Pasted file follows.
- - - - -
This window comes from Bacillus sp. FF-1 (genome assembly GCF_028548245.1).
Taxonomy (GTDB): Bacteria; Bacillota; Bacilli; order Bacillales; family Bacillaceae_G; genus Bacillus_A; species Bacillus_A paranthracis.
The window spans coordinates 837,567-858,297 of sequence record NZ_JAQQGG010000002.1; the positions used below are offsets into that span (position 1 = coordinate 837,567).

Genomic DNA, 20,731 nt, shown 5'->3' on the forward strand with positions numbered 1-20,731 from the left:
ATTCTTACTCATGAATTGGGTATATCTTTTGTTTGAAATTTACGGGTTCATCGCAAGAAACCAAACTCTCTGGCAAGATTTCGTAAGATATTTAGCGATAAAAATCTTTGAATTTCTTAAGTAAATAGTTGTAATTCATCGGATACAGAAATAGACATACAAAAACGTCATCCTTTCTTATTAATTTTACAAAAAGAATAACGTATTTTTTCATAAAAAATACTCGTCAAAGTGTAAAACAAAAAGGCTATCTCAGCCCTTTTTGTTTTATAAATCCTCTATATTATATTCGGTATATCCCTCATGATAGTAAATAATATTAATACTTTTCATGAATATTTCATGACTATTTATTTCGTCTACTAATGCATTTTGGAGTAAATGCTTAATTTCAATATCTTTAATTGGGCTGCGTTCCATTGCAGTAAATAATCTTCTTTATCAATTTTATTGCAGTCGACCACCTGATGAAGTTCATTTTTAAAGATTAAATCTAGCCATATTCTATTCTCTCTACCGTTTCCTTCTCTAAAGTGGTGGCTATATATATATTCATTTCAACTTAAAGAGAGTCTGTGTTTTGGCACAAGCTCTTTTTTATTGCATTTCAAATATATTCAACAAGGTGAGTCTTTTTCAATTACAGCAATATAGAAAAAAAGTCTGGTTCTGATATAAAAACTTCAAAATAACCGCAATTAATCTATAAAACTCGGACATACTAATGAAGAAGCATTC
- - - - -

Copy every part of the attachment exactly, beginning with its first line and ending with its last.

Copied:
This window comes from Bacillus sp. FF-1 (genome assembly GCF_028548245.1).
Taxonomy (GTDB): Bacteria; Bacillota; Bacilli; order Bacillales; family Bacillaceae_G; genus Bacillus_A; species Bacillus_A paranthracis.
The window spans coordinates 837,567-858,297 of sequence record NZ_JAQQGG010000002.1; the positions used below are offsets into that span (position 1 = coordinate 837,567).

Genomic DNA, 20,731 nt, shown 5'->3' on the forward strand with positions numbered 1-20,731 from the left:
ATTCTTACTCATGAATTGGGTATATCTTTTGTTTGAAATTTACGGGTTCATCGCAAGAAACCAAACTCTCTGGCAAGATTTCGTAAGATATTTAGCGATAAAAATCTTTGAATTTCTTAAGTAAATAGTTGTAATTCATCGGATACAGAAATAGACATACAAAAACGTCATCCTTTCTTATTAATTTTACAAAAAGAATAACGTATTTTTTCATAAAAAATACTCGTCAAAGTGTAAAACAAAAAGGCTATCTCAGCCCTTTTTGTTTTATAAATCCTCTATATTATATTCGGTATATCCCTCATGATAGTAAATAATATTAATACTTTTCATGAATATTTCATGACTATTTATTTCGTCTACTAATGCATTTTGGAGTAAATGCTTAATTTCAATATCTTTAATTGGGCTGCGTTCCATTGCAGTAAATAATCTTCTTTATCAATTTTATTGCAGTCGACCACCTGATGAAGTTCATTTTTAAAGATTAAATCTAGCCATATTCTATTCTCTCTACCGTTTCCTTCTCTAAAGTGGTGGCTATATATATATTCATTTCAACTTAAAGAGAGTCTGTGTTTTGGCACAAGCTCTTTTTTATTGCATTTCAAATATATTCAACAAGGTGAGTCTTTTTCAATTACAGCAATATAGAAAAAAAGTCTGGTTCTGATATAAAAACTTCAAAATAACCGCAATTAATCTATAAAACTCGGACATACTAATGAAGAAGCATTC